Choosing Keeping – Shops We Love

choosing keeping shop

Tucked away on a side street off Covent Garden’s St Martin’s Lane is an extraordinary shop, one of those that causes you to stop and stare, the sort of shop that looks so visually arresting that it doesn’t really matter what they sell because the shop itself is just so beautiful.

The shop is Choosing Keeping and they sell stationery: not ordinary everyday stationery but outstanding, lovely, desirable items. Practical and useful of course but chosen carefully to fit with the aesthetic of the place which has a traditional and rather specialist feel, the kind of place you might expect to find in Florence perhaps. Here there are no manufacturers stands or sales units: products are displayed in ceramic pots or arranged on pieces of handmade furniture, with vases of flowers and small handwritten price tickets giving it a personal feel.

choosing keeping papers

Choosing Keeping opened originally back in 2012 in Hackney’s Columbia Road, where the famous weekend flower market takes place. The idea was to create a store with its own identity, where brands were incidental to the story, unimportant and not celebrated and where people felt as if they had been invited into a home environment. There were rugs on the floor and the desks were set out with pens and papers, all beautifully arranged and displayed. With the 2018 move to the new Tower Street site in Covent Garden, former home of the much loved Bead Shop, there has been a transformation into something quite exceptional though: one of those shops that will appear on a must-visit list of any London visitor, for the visual treat alone if not also to buy the stationery on sale.

Owner Julia eschews big brand names, though some are stocked here, even neglecting to brand their own exclusive ranges and preferring to focus on items as individual products, the sum of their own parts. She prefers to let people consider what they like free of all the perimeters of brand association. “Do I like the colour pink? Do I like blue ink?” It doesn’t matter if this is the latest product or not. She is keen to support small and medium businesses, not neccesarily British, though much is, just products with a heritage or a story behind them. Products reflect the true cost of production here and she considers the investment in the people behind the stock as an important part of their presence in the store. She doesn’t mention the phrase ethical sourcing but that is what it is, independent businesses making independent products.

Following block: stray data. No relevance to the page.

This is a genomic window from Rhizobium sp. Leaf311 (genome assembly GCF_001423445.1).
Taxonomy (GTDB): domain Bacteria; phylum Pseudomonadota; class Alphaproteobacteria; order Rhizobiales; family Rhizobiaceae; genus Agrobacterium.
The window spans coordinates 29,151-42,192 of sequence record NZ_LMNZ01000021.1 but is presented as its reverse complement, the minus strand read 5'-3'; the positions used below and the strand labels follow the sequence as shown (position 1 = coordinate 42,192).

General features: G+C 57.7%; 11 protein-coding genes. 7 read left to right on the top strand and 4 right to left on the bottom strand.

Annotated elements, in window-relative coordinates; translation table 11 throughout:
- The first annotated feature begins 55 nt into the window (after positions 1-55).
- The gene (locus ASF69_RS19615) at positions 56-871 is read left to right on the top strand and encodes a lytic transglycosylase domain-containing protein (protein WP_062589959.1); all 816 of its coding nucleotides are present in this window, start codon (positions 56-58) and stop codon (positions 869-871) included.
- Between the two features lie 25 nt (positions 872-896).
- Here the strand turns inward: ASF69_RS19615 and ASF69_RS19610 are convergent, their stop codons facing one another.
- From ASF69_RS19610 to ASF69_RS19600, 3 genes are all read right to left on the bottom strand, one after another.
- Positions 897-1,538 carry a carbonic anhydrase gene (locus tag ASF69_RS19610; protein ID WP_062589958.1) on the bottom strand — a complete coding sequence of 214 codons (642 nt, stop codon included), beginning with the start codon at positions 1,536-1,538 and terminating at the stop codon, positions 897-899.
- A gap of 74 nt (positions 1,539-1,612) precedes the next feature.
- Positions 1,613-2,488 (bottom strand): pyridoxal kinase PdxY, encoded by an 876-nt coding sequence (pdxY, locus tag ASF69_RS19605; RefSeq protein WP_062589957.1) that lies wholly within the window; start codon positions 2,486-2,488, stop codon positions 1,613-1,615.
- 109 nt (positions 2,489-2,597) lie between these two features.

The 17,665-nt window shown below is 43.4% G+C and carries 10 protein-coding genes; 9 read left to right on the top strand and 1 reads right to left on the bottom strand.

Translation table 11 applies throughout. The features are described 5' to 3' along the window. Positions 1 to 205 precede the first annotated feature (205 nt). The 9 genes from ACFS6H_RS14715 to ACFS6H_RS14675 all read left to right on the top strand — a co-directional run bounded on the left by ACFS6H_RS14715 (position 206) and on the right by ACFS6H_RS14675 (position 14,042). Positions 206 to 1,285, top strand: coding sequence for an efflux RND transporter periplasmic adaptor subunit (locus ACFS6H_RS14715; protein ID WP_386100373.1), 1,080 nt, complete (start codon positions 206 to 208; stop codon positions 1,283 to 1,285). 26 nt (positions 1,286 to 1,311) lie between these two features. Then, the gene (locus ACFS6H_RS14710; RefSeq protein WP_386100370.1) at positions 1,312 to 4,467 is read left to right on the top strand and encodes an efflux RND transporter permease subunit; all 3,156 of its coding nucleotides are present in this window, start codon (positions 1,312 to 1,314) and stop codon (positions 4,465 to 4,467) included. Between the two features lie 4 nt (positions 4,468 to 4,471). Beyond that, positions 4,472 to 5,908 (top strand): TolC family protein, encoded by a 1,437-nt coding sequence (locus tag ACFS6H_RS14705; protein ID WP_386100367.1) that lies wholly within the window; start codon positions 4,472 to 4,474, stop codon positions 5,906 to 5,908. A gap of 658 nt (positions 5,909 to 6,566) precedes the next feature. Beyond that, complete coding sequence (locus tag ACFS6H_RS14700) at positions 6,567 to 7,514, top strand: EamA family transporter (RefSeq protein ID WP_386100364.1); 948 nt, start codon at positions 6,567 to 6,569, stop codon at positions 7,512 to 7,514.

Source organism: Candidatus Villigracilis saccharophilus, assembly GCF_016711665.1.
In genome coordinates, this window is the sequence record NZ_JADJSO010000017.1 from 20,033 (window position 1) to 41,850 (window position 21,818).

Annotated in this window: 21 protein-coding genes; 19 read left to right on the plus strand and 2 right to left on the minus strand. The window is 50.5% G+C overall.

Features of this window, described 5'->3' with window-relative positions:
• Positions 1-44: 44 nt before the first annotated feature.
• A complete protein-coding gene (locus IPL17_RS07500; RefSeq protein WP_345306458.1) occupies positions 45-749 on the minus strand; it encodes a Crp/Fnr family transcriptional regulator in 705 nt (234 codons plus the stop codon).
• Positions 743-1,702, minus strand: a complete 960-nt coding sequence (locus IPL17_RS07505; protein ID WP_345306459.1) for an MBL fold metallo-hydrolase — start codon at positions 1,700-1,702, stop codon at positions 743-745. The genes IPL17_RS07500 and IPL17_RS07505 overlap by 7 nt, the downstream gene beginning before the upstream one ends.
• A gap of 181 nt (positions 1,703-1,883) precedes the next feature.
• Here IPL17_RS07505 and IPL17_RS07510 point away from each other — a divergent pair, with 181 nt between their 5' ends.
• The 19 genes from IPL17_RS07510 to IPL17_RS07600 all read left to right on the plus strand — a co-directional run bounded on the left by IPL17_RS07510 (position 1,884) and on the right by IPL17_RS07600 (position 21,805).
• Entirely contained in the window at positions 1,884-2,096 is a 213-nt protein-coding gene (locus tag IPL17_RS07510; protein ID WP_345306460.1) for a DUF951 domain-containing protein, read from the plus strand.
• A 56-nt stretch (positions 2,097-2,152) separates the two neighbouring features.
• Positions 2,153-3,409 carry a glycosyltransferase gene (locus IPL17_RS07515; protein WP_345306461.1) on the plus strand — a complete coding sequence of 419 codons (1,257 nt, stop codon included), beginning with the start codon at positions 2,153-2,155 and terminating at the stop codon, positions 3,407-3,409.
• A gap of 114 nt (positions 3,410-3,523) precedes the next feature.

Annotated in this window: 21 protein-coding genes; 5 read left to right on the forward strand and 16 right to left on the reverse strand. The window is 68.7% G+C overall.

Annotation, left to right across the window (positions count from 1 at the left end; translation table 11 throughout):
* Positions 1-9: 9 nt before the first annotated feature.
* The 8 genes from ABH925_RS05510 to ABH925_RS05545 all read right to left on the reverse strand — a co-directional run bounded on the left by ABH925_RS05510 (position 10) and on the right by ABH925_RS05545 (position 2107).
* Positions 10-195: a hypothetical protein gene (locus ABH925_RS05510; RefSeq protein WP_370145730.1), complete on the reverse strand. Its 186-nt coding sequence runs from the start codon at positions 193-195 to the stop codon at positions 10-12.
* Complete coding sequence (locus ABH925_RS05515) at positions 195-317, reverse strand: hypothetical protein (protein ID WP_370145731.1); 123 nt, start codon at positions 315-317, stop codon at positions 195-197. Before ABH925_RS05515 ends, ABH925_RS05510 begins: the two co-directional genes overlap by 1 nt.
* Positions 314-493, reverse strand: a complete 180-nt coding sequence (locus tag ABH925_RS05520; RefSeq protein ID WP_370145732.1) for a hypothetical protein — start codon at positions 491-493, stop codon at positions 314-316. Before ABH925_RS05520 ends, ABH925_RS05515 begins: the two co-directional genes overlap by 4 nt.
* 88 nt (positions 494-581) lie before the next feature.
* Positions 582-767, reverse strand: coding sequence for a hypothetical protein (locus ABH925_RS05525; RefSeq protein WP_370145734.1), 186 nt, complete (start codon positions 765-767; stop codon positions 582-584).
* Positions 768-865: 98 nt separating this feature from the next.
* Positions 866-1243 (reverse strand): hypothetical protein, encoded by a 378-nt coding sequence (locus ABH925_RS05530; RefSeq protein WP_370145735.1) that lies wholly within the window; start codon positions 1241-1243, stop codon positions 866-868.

choosing keeping pens

In the bright and uncluttered spacious shop you will find little pots of many different pencils, clips and erasers, a wall of exquisite Japanese prints as gift wrap, decoupage pen pots and flower-filled paperweights. On sunny days the Lightmills, little glass globes containing sails that turn with solar radiation rather than wind, will be fluttering furiously in the window. There are fountain pens ranging from the well known German Kaweco and Japanese Pilot (though only a selection of the most beautiful) to more niche brands like Sailor and Platinum. They also have some lovely cellulose pens from the workshop of Mr Ohnishi, an Osaka-based studio dating back to the 1930’s where the pens are still hand turned on a lathe with no machine calibration, using only the eye to gauge each component.

choosing keeping table display
choosing keeping inks

And this is really the key to the shop, so many nearly lost traditions and skills are supported and celebrated here: like the ceramic bird paperweights from France that can be traced back to Marie Antoinette, still produced in the same St Clement factory in Lorraine. The reproduction dominoté papers, a precursor to wallpaper, beautifully restored in a Parisian studio.

Perhaps the most beautiful of all the products in the shop are the Composition Notebooks. Handbound journals which use Katazome and Chiyogami silk screened papers, made using the centuries-old techniques and designs of kimono art and produced in a handful of studios in the Kyoto region. Other journals use meticulously hand-cut reproductions of Dutch Gilt papers, made with genuine ‘printers waste’ from the 18th Century. Another series celebrates old wallpaper from the 1930’s- 1960s. What else could you do with these beautiful old rolls of paper was the thinking. Why not upcycle them into notebooks, a way of keeping the designs out there and finding a use for them.

choosing keeping cards
choosing keeping books

There are exhibitions from artists and craftspeople too, most recently by Steve Harrison, a salt-glaze potter and furniture maker, responsible for many of the beautiful fittings in the shop. Visitors purchasing in-store will get their goods bagged with one of Choosing Keeping’s trademark bird emblem stickers, in a nice acknowledgement of their identity, or you can have your purchases beautifully gift wrapped in one of their lovely papers.

There is a website of course, which can’t do the shop any form of justice but does have some fascinating context for many of the products, detailing the story behind the stationery and the people who make it. A little bit of history and colour to explain why this shop and much you can buy here is unique, something to treasure that will last, an investment for all concerned.

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